A horizontal leg press machine or 45 degree leg press machine are both fine choices, though the 45 degree angle will place a bit more stress on the lower back.


Exercise #3: Lunges

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Although this movement pattern is a little bit more complex, lunges are another highly functional lift and one of the top quadricep exercises out there.

The key benefit here is that each leg is trained independently, which helps to prevent muscular imbalances and allows you to develop better coordination.

They can be performed using either a barbell or dumbbells, and just like the squat, they engage many major muscle groups at the same time including the glutes, hamstrings, calves, abs, obliques and spinal erectors.

Make sure to keep your chest up, abs tight, lower back arched and use a large step forward while keeping the weight on the front leg and driving through your heel.

You can perform this exercise in an alternating fashion or perform two separate sets for each individual leg.


Exercise #4: Step-Ups

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Although you won’t see these being performed very often at the gym, step-ups are another awesome unilateral compound movement with a high carryover to daily activities and sports. They’re also one of the best quadricep exercises for building overall size and strength.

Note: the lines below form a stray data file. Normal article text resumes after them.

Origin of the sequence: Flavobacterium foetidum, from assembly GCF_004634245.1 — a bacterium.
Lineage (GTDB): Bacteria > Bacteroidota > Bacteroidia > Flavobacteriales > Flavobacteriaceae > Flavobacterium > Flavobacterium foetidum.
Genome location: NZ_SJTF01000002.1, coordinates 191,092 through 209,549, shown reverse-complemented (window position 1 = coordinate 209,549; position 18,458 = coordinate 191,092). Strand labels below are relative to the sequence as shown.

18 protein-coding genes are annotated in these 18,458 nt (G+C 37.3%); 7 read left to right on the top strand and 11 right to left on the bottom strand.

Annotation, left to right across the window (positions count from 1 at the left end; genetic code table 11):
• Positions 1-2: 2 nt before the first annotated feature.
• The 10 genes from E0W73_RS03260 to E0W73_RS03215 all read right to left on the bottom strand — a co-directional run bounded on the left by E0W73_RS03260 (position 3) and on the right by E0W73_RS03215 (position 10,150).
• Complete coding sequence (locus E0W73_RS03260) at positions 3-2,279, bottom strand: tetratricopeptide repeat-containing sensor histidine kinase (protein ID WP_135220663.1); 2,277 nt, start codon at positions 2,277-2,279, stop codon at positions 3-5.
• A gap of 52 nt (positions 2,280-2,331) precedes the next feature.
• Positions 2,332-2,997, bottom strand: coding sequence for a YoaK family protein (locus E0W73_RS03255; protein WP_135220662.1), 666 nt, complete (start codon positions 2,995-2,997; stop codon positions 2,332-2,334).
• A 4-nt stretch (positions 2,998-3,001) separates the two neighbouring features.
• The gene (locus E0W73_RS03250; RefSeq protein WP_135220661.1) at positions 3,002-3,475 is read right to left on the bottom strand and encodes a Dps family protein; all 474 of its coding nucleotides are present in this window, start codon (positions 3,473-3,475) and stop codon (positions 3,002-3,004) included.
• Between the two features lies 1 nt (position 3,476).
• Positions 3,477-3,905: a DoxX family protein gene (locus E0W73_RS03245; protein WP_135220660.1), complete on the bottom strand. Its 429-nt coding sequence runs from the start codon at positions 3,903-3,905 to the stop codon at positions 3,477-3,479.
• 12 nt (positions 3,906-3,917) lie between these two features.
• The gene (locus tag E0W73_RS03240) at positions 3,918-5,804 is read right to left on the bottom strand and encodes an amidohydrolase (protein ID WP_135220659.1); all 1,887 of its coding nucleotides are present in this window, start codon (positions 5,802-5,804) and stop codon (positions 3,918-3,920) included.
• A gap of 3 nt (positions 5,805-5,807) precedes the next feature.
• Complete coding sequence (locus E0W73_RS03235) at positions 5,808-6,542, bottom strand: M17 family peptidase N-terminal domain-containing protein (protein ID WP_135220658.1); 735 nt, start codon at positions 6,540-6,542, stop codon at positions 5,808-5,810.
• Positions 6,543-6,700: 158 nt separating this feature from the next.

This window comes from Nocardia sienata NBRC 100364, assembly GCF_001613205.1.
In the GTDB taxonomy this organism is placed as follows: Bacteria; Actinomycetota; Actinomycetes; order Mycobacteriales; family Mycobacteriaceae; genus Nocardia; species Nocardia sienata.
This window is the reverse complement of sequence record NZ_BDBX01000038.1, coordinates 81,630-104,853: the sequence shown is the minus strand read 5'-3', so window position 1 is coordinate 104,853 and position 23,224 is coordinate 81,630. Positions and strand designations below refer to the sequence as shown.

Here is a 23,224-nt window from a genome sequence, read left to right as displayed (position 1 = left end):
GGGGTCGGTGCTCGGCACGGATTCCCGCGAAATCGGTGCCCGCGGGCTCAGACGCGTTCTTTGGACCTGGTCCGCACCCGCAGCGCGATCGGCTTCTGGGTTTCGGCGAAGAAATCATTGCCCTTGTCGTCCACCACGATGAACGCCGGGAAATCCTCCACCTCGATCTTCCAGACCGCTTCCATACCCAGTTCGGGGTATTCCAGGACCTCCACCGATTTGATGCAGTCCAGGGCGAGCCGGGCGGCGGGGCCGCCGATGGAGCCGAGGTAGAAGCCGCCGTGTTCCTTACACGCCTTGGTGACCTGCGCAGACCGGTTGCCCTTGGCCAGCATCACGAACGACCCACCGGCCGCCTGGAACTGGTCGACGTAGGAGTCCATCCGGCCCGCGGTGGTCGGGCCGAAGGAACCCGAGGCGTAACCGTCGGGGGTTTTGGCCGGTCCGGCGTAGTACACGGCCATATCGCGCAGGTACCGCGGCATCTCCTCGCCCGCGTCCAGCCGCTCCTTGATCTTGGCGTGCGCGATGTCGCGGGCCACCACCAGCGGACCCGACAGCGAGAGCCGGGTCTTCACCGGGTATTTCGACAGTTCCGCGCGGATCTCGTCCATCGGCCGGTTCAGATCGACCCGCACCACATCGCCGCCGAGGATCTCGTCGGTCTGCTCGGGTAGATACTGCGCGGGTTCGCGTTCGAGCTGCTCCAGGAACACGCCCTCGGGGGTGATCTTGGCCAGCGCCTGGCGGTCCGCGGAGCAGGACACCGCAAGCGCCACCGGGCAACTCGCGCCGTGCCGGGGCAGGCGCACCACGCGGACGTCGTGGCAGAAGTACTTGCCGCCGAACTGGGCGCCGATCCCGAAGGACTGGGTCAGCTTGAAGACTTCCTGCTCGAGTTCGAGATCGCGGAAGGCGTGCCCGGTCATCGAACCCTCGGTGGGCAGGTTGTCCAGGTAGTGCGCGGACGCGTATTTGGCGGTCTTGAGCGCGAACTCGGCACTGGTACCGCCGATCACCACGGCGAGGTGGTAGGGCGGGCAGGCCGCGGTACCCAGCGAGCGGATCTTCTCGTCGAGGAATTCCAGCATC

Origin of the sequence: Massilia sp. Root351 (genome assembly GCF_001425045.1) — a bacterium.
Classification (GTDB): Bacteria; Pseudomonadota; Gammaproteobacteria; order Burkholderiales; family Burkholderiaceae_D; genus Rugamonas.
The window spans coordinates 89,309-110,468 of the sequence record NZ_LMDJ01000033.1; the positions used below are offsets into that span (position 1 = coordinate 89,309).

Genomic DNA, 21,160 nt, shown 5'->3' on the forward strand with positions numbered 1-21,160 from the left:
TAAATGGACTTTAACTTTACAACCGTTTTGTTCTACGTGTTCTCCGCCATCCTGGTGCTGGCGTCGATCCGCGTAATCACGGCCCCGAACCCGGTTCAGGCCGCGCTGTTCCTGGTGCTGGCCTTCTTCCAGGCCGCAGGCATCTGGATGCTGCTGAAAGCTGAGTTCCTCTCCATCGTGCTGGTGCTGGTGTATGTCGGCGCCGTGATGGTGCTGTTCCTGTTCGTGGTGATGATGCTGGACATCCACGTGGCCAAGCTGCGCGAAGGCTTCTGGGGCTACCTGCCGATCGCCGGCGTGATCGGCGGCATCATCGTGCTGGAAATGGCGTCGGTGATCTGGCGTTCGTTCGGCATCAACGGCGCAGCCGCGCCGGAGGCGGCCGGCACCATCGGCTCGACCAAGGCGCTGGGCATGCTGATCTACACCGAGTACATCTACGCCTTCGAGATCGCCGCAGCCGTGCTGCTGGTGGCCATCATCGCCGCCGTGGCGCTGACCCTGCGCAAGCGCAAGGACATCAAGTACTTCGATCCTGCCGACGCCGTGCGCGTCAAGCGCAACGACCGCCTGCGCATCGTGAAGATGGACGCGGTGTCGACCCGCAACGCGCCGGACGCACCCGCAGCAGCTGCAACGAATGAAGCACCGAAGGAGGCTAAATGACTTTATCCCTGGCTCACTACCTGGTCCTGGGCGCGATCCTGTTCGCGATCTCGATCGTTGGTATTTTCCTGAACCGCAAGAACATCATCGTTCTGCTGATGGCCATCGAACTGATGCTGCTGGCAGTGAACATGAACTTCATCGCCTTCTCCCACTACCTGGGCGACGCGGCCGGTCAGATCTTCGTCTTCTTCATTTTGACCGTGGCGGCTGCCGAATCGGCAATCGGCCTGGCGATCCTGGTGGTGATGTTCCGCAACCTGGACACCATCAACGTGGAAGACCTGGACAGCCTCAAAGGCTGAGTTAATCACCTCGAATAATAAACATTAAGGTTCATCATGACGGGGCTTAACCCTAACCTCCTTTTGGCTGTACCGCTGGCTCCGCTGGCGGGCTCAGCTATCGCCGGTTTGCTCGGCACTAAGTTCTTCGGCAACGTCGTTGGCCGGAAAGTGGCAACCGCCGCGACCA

Step-ups can be performed using either a barbell or dumbbells, and just like lunges, they can be executed in an alternating fashion or by hitting each leg individually with two separate sets.


Structuring Your Complete Quad Workout

To form a complete quad workout, I would suggest selecting 2 of the exercises above.

Go with a barbell squat, and then pair it up with either a leg press (horizontal or 45 degree), lunge (barbell or dumbbell) or step-up (barbell or dumbbell).

Perform 2-4 sets of each exercise depending on your individual level of training intensity. If you’re training with all-out maximum effort, go with 2 sets, and if you’re training a couple reps short of failure, 3-4 sets will do.

Quadricep exercises are highly effective using virtually any rep range, and anywhere between 5-12 will work well for stimulating muscle hypertrophy. I personally prefer the lower ranges of around 5-7, as higher reps begin to involve the cardiovascular system to a high degree which can reduce overall muscular performance.

It may not seem like a lot of work, but keep in mind that you’ll also be including your direct hamstring exercises (and probably calves as well) after your quad training is done. For my complete rundown of proper hamstring training, click here.

Quadricep training is also very taxing when executed correctly, and 2-4 sets of 2 compound exercises will easily be enough to achieve maximum size and strength gains.

As with any form of bodybuilding training, always make sure to place your focus on progressive overload by consistently adding weight to the bar over time. This is the core, foundational principle of achieving continual muscle growth and should be given 100% focus at all times.

Squeeze out a few extra reps or add a few pounds to these lifts each week and you’ll be amazed at how strong (and big) your quads can become in a relatively short period of time.